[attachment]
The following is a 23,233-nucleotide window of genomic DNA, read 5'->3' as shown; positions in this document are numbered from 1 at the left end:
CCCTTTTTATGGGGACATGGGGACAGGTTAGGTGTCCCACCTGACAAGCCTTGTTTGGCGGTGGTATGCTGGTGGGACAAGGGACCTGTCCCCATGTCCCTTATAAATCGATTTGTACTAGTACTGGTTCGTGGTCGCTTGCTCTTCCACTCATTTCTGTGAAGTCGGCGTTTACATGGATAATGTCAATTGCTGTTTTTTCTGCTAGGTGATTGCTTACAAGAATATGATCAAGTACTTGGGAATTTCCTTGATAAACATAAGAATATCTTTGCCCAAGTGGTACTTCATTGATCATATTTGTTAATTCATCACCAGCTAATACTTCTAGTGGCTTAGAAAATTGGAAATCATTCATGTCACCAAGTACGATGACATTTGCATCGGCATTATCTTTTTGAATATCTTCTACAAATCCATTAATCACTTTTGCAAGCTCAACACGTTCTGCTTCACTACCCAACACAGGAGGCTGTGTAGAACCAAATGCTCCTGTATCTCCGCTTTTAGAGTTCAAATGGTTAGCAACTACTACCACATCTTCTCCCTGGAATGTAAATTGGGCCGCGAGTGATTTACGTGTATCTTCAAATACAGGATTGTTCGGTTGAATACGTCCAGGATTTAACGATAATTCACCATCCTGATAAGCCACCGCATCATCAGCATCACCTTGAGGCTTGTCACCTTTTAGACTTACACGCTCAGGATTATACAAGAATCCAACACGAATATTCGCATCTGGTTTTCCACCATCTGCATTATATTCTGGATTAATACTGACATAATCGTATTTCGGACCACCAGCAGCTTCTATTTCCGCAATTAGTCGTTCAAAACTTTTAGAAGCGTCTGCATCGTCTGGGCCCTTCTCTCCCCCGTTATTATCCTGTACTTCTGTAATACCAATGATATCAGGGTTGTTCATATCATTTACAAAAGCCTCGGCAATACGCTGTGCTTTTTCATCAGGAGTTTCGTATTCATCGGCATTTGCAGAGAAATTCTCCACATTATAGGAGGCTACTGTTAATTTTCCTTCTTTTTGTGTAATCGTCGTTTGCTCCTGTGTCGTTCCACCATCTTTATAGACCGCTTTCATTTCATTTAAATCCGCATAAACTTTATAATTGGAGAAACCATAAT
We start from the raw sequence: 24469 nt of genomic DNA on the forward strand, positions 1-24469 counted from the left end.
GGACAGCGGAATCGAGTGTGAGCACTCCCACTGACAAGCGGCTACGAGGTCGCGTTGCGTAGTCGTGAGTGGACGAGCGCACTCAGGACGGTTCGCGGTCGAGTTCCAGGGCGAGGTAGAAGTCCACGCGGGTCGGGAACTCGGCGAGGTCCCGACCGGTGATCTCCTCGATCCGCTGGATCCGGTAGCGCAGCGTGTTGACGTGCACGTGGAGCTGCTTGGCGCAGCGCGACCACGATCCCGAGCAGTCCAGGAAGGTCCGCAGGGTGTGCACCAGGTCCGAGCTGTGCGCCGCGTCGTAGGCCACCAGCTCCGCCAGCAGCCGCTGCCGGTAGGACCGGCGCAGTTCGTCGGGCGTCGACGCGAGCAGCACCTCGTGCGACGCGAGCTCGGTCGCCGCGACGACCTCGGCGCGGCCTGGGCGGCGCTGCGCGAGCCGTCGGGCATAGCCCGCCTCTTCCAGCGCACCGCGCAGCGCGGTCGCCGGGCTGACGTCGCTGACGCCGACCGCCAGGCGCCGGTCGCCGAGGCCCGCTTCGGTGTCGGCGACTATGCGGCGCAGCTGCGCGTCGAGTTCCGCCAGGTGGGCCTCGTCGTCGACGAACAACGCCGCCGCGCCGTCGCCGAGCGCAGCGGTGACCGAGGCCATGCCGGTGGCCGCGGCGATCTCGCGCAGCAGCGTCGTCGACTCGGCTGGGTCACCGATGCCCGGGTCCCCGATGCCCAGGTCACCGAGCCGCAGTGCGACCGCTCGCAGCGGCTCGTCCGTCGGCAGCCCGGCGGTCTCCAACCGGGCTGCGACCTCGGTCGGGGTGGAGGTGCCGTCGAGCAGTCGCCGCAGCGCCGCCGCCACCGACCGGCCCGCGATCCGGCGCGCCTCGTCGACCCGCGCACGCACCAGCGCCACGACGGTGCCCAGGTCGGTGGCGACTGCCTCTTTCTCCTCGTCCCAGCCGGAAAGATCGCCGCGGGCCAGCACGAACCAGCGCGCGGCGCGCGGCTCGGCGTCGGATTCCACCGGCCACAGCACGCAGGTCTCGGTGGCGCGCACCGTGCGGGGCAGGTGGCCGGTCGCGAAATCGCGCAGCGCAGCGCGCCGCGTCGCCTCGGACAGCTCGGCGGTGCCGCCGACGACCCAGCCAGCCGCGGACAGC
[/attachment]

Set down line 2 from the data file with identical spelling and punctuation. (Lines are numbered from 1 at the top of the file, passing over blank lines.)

CCCTTTTTATGGGGACATGGGGACAGGTTAGGTGTCCCACCTGACAAGCCTTGTTTGGCGGTGGTATGCTGGTGGGACAAGGGACCTGTCCCCATGTCCCTTATAAATCGATTTGTACTAGTACTGGTTCGTGGTCGCTTGCTCTTCCACTCATTTCTGTGAAGTCGGCGTTTACATGGATAATGTCAATTGCTGTTTTTTCTGCTAGGTGATTGCTTACAAGAATATGATCAAGTACTTGGGAATTTCCTTGATAAACATAAGAATATCTTTGCCCAAGTGGTACTTCATTGATCATATTTGTTAATTCATCACCAGCTAATACTTCTAGTGGCTTAGAAAATTGGAAATCATTCATGTCACCAAGTACGATGACATTTGCATCGGCATTATCTTTTTGAATATCTTCTACAAATCCATTAATCACTTTTGCAAGCTCAACACGTTCTGCTTCACTACCCAACACAGGAGGCTGTGTAGAACCAAATGCTCCTGTATCTCCGCTTTTAGAGTTCAAATGGTTAGCAACTACTACCACATCTTCTCCCTGGAATGTAAATTGGGCCGCGAGTGATTTACGTGTATCTTCAAATACAGGATTGTTCGGTTGAATACGTCCAGGATTTAACGATAATTCACCATCCTGATAAGCCACCGCATCATCAGCATCACCTTGAGGCTTGTCACCTTTTAGACTTACACGCTCAGGATTATACAAGAATCCAACACGAATATTCGCATCTGGTTTTCCACCATCTGCATTATATTCTGGATTAATACTGACATAATCGTATTTCGGACCACCAGCAGCTTCTATTTCCGCAATTAGTCGTTCAAAACTTTTAGAAGCGTCTGCATCGTCTGGGCCCTTCTCTCCCCCGTTATTATCCTGTACTTCTGTAATACCAATGATATCAGGGTTGTTCATATCATTTACAAAAGCCTCGGCAATACGCTGTGCTTTTTCATCAGGAGTTTCGTATTCATCGGCATTTGCAGAGAAATTCTCCACATTATAGGAGGCTACTGTTAATTTTCCTTCTTTTTGTGTAATCGTCGTTTGCTCCTGTGTCGTTCCACCATCTTTATAGACCGCTTTCATTTCATTTAAATCCGCATAAACTTTATAATTGGAGAAACCATAAT